If your business were to close its doors, who will miss it, what will they miss, under what conditions and is there any firm or brand that can readily replace you? This is the question that Cynthia A. Montgomery asks in her book titled, The Strategist: Be the Leader Your Business Needs. Apparently, this is one of the fundamental questions that get asked to participants in the Harvard EOP Program.
This is the same question that management and business experts have asked countless times in the past and continue to devote considerable amount of space to, in their publications, presentations and speeches. Examples include Joan Magretta: “What Management Is;” Brandenburger & Nalebauf: Co-opetition; Ritchie-Dunham & Rabbino: Managing from Clarity; Peter Drucker: On the Profession of Management etc.,
It is also the same topic that gets considerable attention in MBA programs and advanced executive education.The underlying logic comes in many forms. Regardless however, the essence is the same. It is the idea that underlie and drive your business, your venture or brand that finds its expression through the products and services you make, the promises, the activities you undertake, where you undertake them, how you undertake them as well as the asset base you invest in.
It is a simple idea that answers a set of questions such as; “what do we exist for, what difference do we exist to make and to whom and what does success look like?” Embedded in this concept as Peter Drucker points out, is a set of assumptions about what society values, what your company/brand or venture gets paid for and the resources and capabilities that should underlie your central idea.
As things change – technological changes that enable or disable certain things and regulatory environments, demographic structures, tastes, preferences and priorities – it is vital to test the relevance of your central idea. The central idea should always be tested for its ability to inspire and motivate staff, build supplier and channel partners commitment and support, channel partners, equity providers confidence and customers’ interest and satisfaction. More importantly, the central idea should always be tested for its generative capacity – ability to generate free cash-flows for the firm and stockholders.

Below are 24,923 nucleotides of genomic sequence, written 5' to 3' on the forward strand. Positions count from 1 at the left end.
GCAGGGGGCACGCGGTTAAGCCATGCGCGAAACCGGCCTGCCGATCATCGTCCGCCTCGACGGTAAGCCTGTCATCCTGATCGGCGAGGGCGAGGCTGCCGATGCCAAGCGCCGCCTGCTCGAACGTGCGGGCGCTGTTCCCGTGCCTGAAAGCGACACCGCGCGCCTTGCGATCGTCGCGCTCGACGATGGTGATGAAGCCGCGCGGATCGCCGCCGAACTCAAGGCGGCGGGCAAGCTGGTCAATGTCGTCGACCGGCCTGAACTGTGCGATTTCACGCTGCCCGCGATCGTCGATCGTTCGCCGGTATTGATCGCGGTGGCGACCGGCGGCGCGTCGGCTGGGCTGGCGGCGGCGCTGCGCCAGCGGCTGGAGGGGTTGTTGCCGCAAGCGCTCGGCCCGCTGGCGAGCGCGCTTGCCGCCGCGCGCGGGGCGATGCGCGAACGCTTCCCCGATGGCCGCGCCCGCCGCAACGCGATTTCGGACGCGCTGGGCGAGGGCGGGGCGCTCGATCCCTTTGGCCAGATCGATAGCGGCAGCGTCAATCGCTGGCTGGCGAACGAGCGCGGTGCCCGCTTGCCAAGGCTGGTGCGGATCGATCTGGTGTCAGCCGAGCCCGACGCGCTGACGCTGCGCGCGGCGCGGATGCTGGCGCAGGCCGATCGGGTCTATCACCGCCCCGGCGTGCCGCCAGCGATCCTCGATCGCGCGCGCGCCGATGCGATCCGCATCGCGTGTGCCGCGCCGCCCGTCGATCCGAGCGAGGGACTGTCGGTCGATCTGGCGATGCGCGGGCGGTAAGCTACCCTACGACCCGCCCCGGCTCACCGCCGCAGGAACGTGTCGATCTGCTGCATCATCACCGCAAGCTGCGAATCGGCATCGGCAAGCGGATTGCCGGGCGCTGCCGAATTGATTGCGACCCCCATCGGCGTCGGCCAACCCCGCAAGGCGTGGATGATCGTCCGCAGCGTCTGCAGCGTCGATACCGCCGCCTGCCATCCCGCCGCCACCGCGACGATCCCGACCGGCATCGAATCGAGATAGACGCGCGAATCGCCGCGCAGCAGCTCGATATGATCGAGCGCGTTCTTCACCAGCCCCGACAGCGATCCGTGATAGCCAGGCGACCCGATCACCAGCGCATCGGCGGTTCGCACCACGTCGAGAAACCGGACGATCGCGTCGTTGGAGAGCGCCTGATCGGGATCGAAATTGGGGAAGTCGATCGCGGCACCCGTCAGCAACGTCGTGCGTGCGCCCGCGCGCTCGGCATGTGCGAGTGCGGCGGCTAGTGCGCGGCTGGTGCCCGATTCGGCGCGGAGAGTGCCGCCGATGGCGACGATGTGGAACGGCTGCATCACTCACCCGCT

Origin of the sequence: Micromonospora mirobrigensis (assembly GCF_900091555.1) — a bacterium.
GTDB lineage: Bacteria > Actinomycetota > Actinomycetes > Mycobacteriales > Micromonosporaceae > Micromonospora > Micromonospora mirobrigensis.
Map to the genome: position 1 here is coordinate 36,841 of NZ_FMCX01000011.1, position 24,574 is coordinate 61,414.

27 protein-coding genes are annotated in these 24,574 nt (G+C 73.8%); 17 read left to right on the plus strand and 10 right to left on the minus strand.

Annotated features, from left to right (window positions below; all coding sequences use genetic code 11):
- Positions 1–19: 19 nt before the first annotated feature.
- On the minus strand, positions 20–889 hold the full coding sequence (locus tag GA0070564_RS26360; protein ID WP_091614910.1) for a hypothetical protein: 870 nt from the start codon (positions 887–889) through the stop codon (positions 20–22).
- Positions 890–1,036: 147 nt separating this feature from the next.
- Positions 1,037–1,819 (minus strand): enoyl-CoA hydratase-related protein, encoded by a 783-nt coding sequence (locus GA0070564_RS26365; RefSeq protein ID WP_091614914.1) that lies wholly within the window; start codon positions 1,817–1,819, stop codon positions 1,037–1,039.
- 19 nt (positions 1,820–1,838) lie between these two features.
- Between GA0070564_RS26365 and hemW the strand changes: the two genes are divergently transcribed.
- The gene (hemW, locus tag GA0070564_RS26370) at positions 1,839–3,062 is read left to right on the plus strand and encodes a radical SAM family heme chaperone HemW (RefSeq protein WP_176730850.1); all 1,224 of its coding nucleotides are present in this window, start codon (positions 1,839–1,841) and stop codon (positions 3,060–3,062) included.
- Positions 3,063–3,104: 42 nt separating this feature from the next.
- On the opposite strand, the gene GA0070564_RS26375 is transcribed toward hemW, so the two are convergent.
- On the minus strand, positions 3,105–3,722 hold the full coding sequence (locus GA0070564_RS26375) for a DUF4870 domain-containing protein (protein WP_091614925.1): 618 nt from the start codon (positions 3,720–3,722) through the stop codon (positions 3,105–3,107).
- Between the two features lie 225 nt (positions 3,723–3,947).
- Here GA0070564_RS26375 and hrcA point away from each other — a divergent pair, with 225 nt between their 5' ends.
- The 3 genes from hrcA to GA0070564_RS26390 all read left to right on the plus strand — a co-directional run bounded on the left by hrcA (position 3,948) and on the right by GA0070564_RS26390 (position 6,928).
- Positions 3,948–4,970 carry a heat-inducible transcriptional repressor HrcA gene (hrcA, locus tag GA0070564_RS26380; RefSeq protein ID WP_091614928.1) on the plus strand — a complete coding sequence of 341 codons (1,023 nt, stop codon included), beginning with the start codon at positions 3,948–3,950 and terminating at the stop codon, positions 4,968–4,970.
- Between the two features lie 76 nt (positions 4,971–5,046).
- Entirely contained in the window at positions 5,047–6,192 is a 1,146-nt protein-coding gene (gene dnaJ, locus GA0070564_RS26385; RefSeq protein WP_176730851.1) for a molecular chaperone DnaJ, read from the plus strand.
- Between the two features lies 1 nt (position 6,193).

Whilst there are many things to look at, both in the short, medium and long term that may give signs of health of the central idea, I would suggest a multi-disciplinary approach including the following building blocks:-
- Philosophy and logic – Test the assumptions behind the idea. Are they still valid? Does the underlying idea still make sense given the changes in the current reality or assumptions of the current reality?
- Anthropology and Meaning – What meaning, images and associations does the central idea evoke amongst different market and non-market actors.
- Energy and emotions both positive and negative.
- Actions and behaviors that the meaning, energy and emotions generate.
- The economics and duration of the central idea.
In addition to the above, it is always advisable to map the key driving forces that impact on the underlying idea the most or those with the biggest potential to move the central idea, the behavior patterns of the driving forces, the direction they may take and how the different driving forces may interact, collide or combine.
Notes About the Author: Kheepe Moremi
Seasoned strategy & market facing professional with strong business acumen, operating experience and entrepreneurial flair. Former founder board member of the Marketing Association of South Africa, former founder marketing director of Brand South Africa, executive lead of customer strategy at Deloitte Digital, Advisor to the Board Chair of Eskom, head of strategy, innovation and marketing at FNB (a division of First Rand Bank), marketing manager at Nedbank, brand manager at African Bank and Procter & Gamble.
- Beta Gamma Sigma Lifetime member,
- Executive MBA From Brown & IE Business School
- Strategy & Innovation from Oxford